(Controlling owner Middleton needs to open the pocketbook wide)
For much of this past summer the Philadelphia Phillies appeared to be a team and an organization on the rise. The club bolted to first place and sat atop the National League East Division standings for more than a month. The teams within their minor league organization were also enjoying success.
But in the end, the Phillies collapsed to finish in third place with a losing record for the sixth consecutive season. And though three of the organization’s minor league affiliates reached the postseason, none were able to capture a title.
It was a disheartening ending to what as recently as early August seemed to be shaping up as a summer full of promise. Still, you might be excused for feeling that the Phillies organization was making positive strides and was now primed to contend for years to come.
Slow your roll.
By the failed stretch run, the Phillies were regularly starting a lineup where half the players were over 30 years of age. And in their most recent organizational rankings, the respected analysts at Baseball America had dropped the Phillies from sixth to 18th place. Just as importantly, the Phillies division rivals were on the rise.
The Atlanta Braves ran away with the National League East Division crown. The Braves are led by 28-year-old Freddie Freeman and feature a pair of dynamic young talents in second baseman Ozzie Albies (21) and left fielder Ronald Acuna (20) in their everyday lineup. Atlanta also has a boatload of talented young pitchers both at the big-league and minor league levels.
The Washington Nationals bolted past the Phillies to finish in second place. They may lose superstar Bryce Harper to free agency, possibly even to the Phillies. However, the Nats are likely to remain serious contenders thanks to the emergence of shortstop Trea Turner (25) and outfielders Juan Soto (20) and Victor Robles (21) along with their returning solid pitching.
Baseball America put the Braves at #5 and the Nationals at #12 in their organizational rankings. And it isn’t just those two teams that the Phillies appear to need to focus upon with concern.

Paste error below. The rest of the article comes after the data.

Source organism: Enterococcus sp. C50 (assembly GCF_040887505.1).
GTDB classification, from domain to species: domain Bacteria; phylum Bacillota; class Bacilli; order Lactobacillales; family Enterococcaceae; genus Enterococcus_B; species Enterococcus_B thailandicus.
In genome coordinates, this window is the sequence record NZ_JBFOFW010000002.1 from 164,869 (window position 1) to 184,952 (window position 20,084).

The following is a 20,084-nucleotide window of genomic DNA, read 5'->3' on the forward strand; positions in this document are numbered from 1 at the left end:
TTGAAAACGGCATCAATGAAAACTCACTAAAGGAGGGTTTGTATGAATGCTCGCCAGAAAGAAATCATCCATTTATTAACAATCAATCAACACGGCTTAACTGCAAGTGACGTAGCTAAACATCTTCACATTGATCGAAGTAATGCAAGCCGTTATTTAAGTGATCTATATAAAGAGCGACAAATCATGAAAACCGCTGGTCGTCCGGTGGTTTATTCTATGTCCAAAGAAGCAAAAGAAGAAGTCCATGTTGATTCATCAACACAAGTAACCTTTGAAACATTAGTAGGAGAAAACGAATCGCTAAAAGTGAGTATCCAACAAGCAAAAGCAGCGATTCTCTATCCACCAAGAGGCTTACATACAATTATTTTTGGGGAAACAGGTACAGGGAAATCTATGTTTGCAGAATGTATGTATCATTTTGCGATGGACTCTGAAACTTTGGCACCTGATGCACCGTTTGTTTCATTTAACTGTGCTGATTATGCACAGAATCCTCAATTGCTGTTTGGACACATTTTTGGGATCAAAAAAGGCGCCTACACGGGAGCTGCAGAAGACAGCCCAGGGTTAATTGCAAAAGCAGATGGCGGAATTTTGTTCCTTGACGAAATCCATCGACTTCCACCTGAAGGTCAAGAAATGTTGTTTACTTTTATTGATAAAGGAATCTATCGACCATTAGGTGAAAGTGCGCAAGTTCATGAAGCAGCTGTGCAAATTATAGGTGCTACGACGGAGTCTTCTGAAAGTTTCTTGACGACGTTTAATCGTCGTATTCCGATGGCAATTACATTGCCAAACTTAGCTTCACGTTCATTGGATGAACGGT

The New York Mets suffered through an extremely disappointing campaign, one marred seriously by injuries. By the end of the year, New York had pulled within just three games of the Phillies in the standings.
New York was rated at #19, just one place behind the Phillies, in the Baseball America organizational rankings. That was a jump up from 27th place on their previous list, revealing that the Mets organization appears to be on the rise.
There is no doubt that things are looking up for the Phillies as far as their own possibilities are concerned. There are a handful of talented young players and pitchers, and a few well-regarded minor league prospects. The club is positioned well financially to add impact free agents.
More the point for Phillies fans is that whether their team actually develops into a true contender for the next handful of seasons is not simply a matter of what their own team is doing. It is not simply a matter of whether Rhys Hoskins and Aaron Nola are joined by two or three more young players stepping forward to impact the on-field talent at Citizens Bank Park.
The real point is that their direct competitors in the National League East Division continue working hard to contend into the future themselves.
The main reason that the Phillies, led by owner John Middleton, need to spend big in free agency if they actually want to contend next season and into the immediate future is that, frankly, they are playing from behind.